• Thu, Jul 25, 2024

Tejas Looks Inward


album Reviews May 03, 06:09pm

Via great pop music, of course.

Last month, Mumbai singer-songwriter-guitarist Tejas Menon released an EP called ‘Museum’. This is a review of that EP, which is a bit risky because it’s essentially an artist taking a close personal look at their life, their family, and themselves. To be honest, if this wasn’t presented as music that has been released on streaming platforms by an indie artist (and therefore technically meant for consumption by the listening public), it wouldn’t be a release we’d dive into and try to contextualize. But it is presented as such, so here goes.

Oh, and it’s pretty good. That’s another reason.

This EP has four songs on it; about eleven minutes of music in total. There’s never been any doubt as to production quality on Tejas releases, and this one is no different. It involves longtime collaborators Jehangir Jehangir and Adil Kurwa, who’ve been working together for a long, long time now, and this actually shows. There is something tangible when musicians on a project have chemistry that’s been developed over time, which you can clearly hear here. However, the arrangements on here are markedly different from things like Tejas’s last full-length album ‘Outlast’ and prior, mostly in that there’s some Indian instrumentation involved. It’s an interesting approach for music that speaks about heritage, belonging and subjects of that nature; it also goes well with the style of pop music he generally makes. This shows in the songs.

There’s an atmospheric intro called ‘Exspiravit In Machina’ which lasts less than a minute and leads us into the title track that follows. What’s really interesting is how self-awareness and understanding one’s history (essentially relatively heavy topics) are woven into full-on pop songs, complete with refrains, earworm-y hooks and eminently dance-able grooves. It’s not something you expect to hear, perhaps due to the modern separation of most Western popular music between thoughtful and instantly gratifying. These days, we are encouraged at times to either enjoy ourselves or think, but Tejas seems to be able to make something that does both.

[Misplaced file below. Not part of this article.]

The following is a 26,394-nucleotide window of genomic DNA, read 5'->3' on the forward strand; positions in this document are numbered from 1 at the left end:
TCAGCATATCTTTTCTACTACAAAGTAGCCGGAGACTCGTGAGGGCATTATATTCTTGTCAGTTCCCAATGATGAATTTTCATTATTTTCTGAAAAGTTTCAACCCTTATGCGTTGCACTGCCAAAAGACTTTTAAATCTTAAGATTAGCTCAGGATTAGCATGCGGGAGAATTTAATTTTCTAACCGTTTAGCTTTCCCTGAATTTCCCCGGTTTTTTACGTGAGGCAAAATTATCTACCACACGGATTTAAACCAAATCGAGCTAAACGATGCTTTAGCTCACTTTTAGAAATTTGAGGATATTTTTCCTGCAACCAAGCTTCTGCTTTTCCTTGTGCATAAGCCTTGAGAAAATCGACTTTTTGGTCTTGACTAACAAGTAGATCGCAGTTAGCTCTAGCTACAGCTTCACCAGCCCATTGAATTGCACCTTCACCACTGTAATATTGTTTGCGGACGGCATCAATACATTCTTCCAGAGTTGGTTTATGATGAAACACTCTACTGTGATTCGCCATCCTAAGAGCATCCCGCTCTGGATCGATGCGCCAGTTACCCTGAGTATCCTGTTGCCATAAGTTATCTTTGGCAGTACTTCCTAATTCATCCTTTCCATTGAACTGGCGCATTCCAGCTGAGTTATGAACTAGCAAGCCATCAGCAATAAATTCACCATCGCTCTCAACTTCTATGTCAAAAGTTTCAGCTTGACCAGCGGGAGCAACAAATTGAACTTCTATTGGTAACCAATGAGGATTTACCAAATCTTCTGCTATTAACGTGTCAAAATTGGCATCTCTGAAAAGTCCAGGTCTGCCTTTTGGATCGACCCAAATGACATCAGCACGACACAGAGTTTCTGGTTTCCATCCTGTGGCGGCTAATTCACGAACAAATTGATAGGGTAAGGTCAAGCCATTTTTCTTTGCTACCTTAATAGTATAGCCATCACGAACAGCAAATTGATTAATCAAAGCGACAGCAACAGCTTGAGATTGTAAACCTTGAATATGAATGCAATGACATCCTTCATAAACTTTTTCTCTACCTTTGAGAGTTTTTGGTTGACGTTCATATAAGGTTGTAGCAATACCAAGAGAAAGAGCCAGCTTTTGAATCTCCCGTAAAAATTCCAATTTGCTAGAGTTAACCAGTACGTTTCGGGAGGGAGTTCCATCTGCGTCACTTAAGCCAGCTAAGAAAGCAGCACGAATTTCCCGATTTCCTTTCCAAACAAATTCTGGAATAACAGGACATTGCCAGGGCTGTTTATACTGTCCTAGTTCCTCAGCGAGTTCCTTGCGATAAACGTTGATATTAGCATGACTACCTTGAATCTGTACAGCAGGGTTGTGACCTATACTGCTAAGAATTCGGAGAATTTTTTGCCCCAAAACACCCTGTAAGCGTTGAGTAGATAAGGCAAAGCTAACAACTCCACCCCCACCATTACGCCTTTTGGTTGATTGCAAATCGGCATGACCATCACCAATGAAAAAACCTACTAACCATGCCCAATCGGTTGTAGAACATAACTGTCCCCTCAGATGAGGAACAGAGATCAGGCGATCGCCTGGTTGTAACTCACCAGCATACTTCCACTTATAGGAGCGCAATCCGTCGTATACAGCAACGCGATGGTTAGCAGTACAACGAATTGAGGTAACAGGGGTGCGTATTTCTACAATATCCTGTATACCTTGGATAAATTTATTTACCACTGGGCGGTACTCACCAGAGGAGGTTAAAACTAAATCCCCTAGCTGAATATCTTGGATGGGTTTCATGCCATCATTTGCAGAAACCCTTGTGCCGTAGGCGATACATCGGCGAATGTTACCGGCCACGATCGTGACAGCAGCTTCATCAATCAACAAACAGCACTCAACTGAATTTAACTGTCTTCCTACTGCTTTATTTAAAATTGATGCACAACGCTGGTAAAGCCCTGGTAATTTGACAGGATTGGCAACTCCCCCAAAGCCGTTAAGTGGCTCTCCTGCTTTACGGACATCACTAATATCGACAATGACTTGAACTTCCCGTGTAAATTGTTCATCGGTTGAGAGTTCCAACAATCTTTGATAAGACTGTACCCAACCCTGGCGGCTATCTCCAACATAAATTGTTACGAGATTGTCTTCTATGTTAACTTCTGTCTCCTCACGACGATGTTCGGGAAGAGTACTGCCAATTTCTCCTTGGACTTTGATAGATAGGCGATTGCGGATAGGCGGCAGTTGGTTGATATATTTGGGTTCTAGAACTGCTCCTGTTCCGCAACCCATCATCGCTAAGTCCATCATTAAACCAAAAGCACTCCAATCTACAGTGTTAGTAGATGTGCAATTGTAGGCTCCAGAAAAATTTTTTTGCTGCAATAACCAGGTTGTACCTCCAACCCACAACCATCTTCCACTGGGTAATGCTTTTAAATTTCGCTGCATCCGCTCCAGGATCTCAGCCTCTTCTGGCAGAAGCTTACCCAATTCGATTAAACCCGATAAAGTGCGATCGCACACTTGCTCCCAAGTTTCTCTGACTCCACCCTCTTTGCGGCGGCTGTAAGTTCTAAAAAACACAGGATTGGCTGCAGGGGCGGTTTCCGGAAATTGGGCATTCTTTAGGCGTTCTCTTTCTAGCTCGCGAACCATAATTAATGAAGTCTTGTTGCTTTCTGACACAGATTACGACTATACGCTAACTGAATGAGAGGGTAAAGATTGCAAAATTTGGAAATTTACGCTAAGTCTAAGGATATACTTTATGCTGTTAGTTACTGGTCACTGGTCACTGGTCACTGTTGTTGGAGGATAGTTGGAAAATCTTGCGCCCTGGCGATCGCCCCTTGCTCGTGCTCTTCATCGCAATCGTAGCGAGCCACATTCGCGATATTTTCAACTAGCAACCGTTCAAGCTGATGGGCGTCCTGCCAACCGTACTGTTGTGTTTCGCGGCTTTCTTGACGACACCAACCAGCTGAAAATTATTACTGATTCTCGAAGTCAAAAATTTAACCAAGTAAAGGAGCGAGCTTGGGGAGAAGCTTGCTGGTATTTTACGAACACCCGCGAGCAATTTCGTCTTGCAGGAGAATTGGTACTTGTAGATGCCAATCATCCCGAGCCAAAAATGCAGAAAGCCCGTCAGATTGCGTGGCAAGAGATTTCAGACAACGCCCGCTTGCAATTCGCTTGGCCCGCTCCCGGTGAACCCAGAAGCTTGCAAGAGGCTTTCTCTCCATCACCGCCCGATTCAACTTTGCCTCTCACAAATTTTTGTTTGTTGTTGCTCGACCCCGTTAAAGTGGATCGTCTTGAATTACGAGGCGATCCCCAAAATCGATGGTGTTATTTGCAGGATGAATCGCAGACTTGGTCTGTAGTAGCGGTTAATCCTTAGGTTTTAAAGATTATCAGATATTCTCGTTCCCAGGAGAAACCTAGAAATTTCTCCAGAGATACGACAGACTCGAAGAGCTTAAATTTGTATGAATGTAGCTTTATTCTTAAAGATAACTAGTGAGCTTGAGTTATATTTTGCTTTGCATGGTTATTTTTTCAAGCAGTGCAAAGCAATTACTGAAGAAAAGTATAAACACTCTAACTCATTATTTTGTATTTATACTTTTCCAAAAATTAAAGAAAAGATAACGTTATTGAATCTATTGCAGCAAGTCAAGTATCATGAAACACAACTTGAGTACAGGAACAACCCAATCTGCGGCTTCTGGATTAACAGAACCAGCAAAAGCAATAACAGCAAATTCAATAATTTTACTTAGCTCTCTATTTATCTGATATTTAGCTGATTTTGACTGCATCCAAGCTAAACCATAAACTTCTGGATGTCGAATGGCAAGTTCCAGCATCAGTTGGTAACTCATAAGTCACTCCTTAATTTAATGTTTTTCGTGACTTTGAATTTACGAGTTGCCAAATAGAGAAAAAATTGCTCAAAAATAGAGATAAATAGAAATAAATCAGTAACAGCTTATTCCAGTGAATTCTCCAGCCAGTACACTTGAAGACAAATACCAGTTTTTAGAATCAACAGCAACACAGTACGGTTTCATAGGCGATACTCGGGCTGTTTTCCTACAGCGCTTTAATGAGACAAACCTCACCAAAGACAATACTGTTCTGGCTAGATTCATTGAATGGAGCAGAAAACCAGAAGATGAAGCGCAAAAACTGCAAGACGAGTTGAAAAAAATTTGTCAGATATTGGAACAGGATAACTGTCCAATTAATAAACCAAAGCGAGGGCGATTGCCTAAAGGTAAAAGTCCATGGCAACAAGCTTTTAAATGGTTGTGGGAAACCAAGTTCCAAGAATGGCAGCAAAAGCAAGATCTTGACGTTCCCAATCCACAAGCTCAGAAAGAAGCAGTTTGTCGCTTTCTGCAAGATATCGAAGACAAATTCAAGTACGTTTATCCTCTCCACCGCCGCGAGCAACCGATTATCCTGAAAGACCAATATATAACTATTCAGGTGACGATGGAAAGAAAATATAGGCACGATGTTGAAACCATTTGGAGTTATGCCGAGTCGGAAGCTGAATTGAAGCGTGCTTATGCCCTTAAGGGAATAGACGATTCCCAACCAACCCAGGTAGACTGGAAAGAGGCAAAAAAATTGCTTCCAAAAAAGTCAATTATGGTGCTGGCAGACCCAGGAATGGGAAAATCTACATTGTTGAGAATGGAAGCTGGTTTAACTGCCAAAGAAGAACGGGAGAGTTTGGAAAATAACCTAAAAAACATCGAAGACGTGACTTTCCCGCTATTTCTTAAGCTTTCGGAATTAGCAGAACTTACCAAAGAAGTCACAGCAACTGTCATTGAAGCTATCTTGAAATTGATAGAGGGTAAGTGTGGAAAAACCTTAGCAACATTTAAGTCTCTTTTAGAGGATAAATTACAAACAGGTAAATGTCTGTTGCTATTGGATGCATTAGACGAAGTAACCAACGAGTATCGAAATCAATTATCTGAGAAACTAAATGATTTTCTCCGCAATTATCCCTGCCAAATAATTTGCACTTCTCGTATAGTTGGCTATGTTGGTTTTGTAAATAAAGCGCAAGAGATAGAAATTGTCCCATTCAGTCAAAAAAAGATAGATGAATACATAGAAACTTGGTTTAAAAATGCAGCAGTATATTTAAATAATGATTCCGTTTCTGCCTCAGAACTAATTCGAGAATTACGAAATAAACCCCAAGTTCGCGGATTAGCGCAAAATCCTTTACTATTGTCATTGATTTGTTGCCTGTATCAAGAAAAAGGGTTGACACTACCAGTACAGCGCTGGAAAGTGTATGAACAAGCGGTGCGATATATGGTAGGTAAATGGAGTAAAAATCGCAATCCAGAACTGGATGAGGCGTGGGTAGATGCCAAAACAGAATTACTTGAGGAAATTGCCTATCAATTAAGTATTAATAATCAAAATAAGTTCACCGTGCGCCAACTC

Take ‘The Clock’ for example, a synth-led arena ballad with four-on-the-floor kicks (that then become a driving drum part) and the most sing-able chorus you’ll find this side of a chart. But it’s also another reflection on time and its passage. This track is excellent. Even the EP’s last tune ‘Read Your Mind’, a densely layered maze of samples, vocals both raw and with effects, heaven knows how many kinds of synth, has a point to it. It’s two minutes long and is meant to serve the purpose of being a general outro, but it gets so much done.

‘Museum’ has deliberation plastered all over it. Tejas produced most of what you hear himself before taking it to his team and adding more parts or accentuating bits that were already formed. There’s no guitars anywhere, and that’s on purpose. The sequencing of the four songs is very specific to result in a particular flow, so much so that Tejas says he and his band are playing the entire EP in sequence at their gigs (he’s currently performing around the country, so you can catch him at your city soon); his view of it is that there are loads of other songs in his setlist, but the EP occupies this little ‘chapter’ of the performance as a sort of show-within-a-show. It’s this kind of attention to detail that makes EPs like this such a fun listening experience, and hell, there’s also some thought-provoking lyrical material to dig into. So, yes; even though it’s not the longest listening experience, ‘Museum’ is a success on all fronts. Which is not a surprise at all, of course.


Facebook twitter Google Plus Pinterest

Leave a comment

Recommended Stories

Abhinav Srikant Lets His Creativity Fly On His EP 'Antifragile'

The main thing to note about this release is its compositional freedom

Mar 24, 2024 

By Madhusudan Raman  

Tarini's Excellent Debut EP 'From These Cracks A Flower Grew' Is A Keeper

Indie goodness!

Nov 24, 2023 

By Madhusudan Raman